After awhile, though, the prison authorities decided to start a “no touch policy” in the prison.  There were no more hugs, no more prayer circles, no more laying on of hands. And the prisoners suffered. Hoke says that incidents of violence actually imcreased, and then more clamp-down measures were enforced. Metaphorical walls were strengthened, and the men found themselves in a double-prison.
Hoke now had to speak to prisoners through a phone, separated by a thick glass wall. If the prisoners wanted to tell their stories, they knew that all of their words were being taped and were available to prosecutors. There were no more liberating confessions. The prisoners didn’t cry anymore. Their tears and their hearts dried up. As Hoke says, “when hearts don’t have a place to break, they become harder.” The glass became a wall that had to come down before healing could occur.
One prisoner whom Hoke visited was in solitary confinement, spending his days alone in a 9 by 12 foot room. He was losing hope. So Hoke decided to find the man’s youngest daughter—a daughter whom the man had never met—and convince the mother to let the child visit her father in prison. On the day that he brought the four-year-old girl to see her long-lost dad, Hoke spent the drive to the prison teaching her to sing “You are my sunshine.” Sitting behind the glass with Hoke, the beautiful little girl beamed at her imprisoned father on the other side. She told him that she loved him, and she sang “You are my sunshine” to him. The father was able to weep again, tears falling from his face as he told his little girl that he loved her. And according to Hoke, the glass then “melted away.” The man was still incarcerated, but he was saved. Saved not from hellfire or from serving his time—but set free as only love can set us free. Through Hoke and the love of a child, God had cut a door in the wall.
Jesus, of course, adopts Isaiah’s words as the statement of his own mission. In Luke's Gospel, right after Jesus' baptism and his temptation in the wilderness, he goes into the synagogue in Nazareth and unrolls the Isaiah scroll. He reads aloud the prophet’s words of release and good news for the poor, the sick, and the oppressed. “Today the Scripture has been fulfilled in your hearing,” Jesus announces. All are amazed, and Jesus' ministry begins.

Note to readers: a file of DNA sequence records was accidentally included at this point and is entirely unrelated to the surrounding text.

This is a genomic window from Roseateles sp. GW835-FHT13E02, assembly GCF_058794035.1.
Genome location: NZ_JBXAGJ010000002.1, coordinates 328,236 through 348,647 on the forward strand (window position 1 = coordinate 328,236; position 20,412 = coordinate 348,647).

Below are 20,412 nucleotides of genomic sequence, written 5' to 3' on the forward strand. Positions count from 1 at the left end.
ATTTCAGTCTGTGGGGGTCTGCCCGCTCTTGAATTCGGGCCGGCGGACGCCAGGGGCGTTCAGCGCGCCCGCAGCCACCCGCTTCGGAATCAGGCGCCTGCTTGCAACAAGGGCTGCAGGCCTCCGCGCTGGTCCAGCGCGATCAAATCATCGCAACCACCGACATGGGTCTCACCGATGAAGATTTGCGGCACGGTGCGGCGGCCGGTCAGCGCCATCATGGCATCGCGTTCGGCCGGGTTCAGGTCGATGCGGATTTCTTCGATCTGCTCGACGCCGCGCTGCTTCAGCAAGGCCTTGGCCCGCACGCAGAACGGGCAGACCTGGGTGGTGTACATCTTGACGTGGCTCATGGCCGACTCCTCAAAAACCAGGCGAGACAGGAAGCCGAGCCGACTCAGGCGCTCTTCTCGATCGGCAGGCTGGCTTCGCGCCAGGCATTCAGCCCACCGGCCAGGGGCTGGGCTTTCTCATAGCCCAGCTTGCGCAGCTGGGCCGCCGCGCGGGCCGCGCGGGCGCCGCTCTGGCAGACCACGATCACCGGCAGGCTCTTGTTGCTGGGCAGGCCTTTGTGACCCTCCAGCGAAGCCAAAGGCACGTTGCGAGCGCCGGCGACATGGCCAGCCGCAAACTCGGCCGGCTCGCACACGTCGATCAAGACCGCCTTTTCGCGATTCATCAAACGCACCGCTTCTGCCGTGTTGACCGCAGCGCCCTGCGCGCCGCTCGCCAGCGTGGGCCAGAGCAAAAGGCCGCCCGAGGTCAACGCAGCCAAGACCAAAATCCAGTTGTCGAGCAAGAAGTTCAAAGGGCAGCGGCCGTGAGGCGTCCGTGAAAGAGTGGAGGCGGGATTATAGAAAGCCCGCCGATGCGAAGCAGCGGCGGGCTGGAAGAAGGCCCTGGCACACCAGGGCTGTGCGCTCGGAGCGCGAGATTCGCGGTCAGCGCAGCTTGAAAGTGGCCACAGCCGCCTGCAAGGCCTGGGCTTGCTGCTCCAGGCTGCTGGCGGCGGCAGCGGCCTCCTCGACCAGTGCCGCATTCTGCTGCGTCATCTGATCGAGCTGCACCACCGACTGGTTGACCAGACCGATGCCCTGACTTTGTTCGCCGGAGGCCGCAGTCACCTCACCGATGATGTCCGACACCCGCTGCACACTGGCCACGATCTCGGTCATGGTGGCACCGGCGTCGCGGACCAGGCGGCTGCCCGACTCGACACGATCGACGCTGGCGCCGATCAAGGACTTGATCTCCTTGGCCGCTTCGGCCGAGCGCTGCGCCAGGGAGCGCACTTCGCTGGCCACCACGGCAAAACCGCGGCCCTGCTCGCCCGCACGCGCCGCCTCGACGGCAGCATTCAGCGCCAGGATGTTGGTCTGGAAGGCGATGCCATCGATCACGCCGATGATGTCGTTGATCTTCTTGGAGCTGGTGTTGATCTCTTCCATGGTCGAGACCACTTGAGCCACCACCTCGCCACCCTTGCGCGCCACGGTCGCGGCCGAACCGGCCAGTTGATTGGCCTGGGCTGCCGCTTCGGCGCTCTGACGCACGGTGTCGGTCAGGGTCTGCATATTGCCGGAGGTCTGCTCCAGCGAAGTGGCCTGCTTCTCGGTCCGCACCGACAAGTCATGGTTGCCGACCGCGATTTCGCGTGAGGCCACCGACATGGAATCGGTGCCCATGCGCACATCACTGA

I recently attended a service in which the preacher talked about Jesus’ saving grace for us sinners. But there was something about one of the illustrations that he used that bothered me. For a long time, I couldn’t quite figure out what wasn’t right. It was a compelling story. The preacher talked about a little toddler who was locked in a hot car while her mother was in the store. The preacher was actually there and saw the child. At first, bystanders thought that they could get the child to pull open the tab that was locking the car door, and they yelled out instructions to her. The child, of course, couldn’t comply, because she was strapped in her car seat, bound by straps of cloth. This child is like us, said the preacher, bound by lives of sin, captive and unable to free ourselves.
Finally, in the story, a big, burly onlooker grabbed a metal hammer off of a nearby truck and smashed in the glass of the car window, pulling the child to safety. That hero is like Jesus, said the preacher. Smashing sin and death and saving us in our helplessness.
In thinking about Hoke’s story, and about salvation, I finally figured out this week what was bothering me about that story. You see, Jesus isn’t some muscled superhero with a sledge hammer. God comes to save us in the tender flesh of a baby, a baby just as helpless as the one in that car seat, a baby just as helpless as you, and me, and the man in solitary confinement. Jesus doesn’t smash the glass that walls us in, sending shards a-flying. Like the prisoner’s little daughter, Jesus penetrates the glass with powerful Love. Writes Rowan Williams: Christmas shows us “that miraculous love is possible … The vilest offender … is now deserving of attention and compassion; no life can be allowed to fall out of the circle of love. Because God has overthrown the empire of numbers and calculations, mass movements and majority interests: ‘The story of a human life became the life story of God and filled the universe.’ …. This was when the new creation began.”[3]